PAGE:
I knew it was going to be odd, not having a novel to work on any more, I knew I was going to suddenly discover oodles of time that I’d previously spent editing, but one or two things did surprise me about my post-novel void.
It’s been three months since I finished my MA and three months since I looked at the book I wrote for it. In the initial days after hand-in, I mainly went to work, celebrated, and slept. I used my suddenly abundant spare time to patch up my social life, which had been somewhat neglected in the run-up to the deadline. I basked in the fact I’d actually finished the book, and encouraged my writing brain to chill out.
After a week or two came the sadness that I was expecting: sadness at the end of a three and a half year process of learning and fretting and learning to fret less, and getting to spend time with people who cared about writing as much as I did. I still miss all of that, very much, but I’m lucky to have some excellent writer friends – both from the course and otherwise – who have massively reduced my withdrawal symptoms.
One thing I wasn’t expecting was how much writing had become a habit for me. My brain soon started craving its laptop time again and I was surprised by how quickly ideas began dropping into my head. I thought I’d need a long fallow period to recover from such an extended stint of work, that I’d be out of action for a while, and rightly so. But that was the other thing that surprised me: almost as soon as I’d handed in my MA novel, I began to feel like I should be writing something else, a sort of “okay, you’ve finished that, but what are you doing now?”.
I have a habit of putting too much pressure on myself, so I resisted this persistent little voice for a while and stubbornly stuck to having some time off from writing. I read a lot, which was just lovely, and very much helped to fill the post-MA void. Then I came up with a plan. I like plans. I dislike floating about waiting to see what happens, and plans keep me occupied and positive. My plan was to re-read the majority of the short story books that I have – more than I’d realised as it turned out – then spend some time turning the ideas that appeared in my head into short stories and flash fiction pieces.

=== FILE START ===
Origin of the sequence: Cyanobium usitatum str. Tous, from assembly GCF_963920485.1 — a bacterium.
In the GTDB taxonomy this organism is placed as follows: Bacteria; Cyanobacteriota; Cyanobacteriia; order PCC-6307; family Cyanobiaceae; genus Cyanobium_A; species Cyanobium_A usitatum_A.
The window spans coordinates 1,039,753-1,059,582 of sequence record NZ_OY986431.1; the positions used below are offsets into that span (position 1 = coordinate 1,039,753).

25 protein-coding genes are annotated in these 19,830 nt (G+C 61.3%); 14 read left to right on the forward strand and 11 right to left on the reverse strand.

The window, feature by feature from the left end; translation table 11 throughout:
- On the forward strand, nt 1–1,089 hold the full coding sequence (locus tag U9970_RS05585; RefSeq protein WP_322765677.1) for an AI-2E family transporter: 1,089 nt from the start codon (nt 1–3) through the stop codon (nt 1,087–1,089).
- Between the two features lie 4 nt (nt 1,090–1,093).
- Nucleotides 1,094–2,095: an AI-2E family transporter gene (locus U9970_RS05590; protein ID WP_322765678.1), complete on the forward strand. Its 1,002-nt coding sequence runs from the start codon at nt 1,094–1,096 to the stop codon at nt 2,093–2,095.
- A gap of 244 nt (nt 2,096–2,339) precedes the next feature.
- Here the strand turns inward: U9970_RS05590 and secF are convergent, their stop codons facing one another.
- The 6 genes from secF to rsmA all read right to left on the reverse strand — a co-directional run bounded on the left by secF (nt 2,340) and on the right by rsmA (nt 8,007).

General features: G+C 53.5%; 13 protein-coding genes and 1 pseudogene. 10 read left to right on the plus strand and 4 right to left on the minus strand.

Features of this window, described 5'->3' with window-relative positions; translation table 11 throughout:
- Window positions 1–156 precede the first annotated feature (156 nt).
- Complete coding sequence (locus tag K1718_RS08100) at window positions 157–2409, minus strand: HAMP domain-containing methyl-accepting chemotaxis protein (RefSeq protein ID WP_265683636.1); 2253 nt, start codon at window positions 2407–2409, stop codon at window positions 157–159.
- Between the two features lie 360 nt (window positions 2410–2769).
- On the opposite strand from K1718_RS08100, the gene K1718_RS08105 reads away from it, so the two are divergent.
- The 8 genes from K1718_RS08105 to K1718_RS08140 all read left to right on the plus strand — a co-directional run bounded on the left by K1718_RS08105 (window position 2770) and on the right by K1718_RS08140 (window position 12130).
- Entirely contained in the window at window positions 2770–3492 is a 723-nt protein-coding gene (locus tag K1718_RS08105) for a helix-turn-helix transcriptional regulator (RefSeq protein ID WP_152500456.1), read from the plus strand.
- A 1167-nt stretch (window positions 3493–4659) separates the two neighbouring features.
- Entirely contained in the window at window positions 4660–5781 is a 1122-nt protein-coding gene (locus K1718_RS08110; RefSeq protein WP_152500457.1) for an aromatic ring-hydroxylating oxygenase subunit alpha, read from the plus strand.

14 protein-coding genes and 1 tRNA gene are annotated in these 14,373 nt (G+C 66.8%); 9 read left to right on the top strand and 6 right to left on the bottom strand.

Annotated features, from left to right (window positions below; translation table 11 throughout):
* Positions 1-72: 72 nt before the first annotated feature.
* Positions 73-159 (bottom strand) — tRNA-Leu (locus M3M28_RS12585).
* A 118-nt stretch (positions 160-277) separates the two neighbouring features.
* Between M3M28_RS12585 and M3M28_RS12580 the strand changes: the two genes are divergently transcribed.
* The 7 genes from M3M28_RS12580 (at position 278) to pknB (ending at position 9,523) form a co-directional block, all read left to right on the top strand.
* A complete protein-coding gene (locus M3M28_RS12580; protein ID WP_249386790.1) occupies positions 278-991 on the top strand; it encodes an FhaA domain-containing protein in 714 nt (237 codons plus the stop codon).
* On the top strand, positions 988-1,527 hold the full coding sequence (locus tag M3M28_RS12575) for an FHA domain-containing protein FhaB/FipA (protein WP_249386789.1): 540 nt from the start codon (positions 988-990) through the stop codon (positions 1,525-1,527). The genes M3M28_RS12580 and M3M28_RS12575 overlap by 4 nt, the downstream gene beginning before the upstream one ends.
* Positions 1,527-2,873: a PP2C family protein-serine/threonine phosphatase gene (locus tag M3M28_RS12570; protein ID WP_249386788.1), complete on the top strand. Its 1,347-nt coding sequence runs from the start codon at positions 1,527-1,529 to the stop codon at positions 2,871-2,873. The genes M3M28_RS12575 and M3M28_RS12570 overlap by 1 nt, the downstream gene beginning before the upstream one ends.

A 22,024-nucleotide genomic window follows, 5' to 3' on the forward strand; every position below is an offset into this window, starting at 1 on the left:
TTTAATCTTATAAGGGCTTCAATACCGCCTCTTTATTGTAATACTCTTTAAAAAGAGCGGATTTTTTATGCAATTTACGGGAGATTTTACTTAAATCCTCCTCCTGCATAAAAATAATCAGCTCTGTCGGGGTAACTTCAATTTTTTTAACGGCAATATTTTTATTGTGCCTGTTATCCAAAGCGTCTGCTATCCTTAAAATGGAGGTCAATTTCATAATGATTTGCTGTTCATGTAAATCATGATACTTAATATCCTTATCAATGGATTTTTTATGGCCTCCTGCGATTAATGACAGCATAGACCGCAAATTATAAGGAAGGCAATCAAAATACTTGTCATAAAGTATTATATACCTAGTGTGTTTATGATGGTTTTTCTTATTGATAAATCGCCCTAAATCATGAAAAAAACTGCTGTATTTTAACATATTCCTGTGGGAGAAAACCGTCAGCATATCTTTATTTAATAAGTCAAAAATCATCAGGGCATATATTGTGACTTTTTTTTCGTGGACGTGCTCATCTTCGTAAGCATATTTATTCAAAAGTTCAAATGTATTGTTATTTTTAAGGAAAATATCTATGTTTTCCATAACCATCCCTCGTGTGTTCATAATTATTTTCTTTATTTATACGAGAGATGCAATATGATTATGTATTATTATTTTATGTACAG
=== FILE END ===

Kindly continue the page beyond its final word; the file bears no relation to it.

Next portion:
And for the past few weeks, that’s exactly what I’ve been doing. I’m lucky, I get a month off in the summer, and aside from lie-ins and reading and plenty of tea and cake with friends, I’ve been reading and writing pretty much every day. I’m not working for as many hours per week as I was on the MA, but that’s just fine with me. I am meant to be on holiday, after all. But I’m very glad that writing is still a part of my life, and that I still enjoy it so much.
Once the summer is over, it’ll be time to get out the book for another edit, and actually, I’m really excited about getting reacquainted with it. I know I’ll do a better job on this edit having had a decent break and maybe that’s really what the post-novel void is for: to recharge. To rest and read and let your enthusiasm for your work return so you can make it better. I hope so anyway…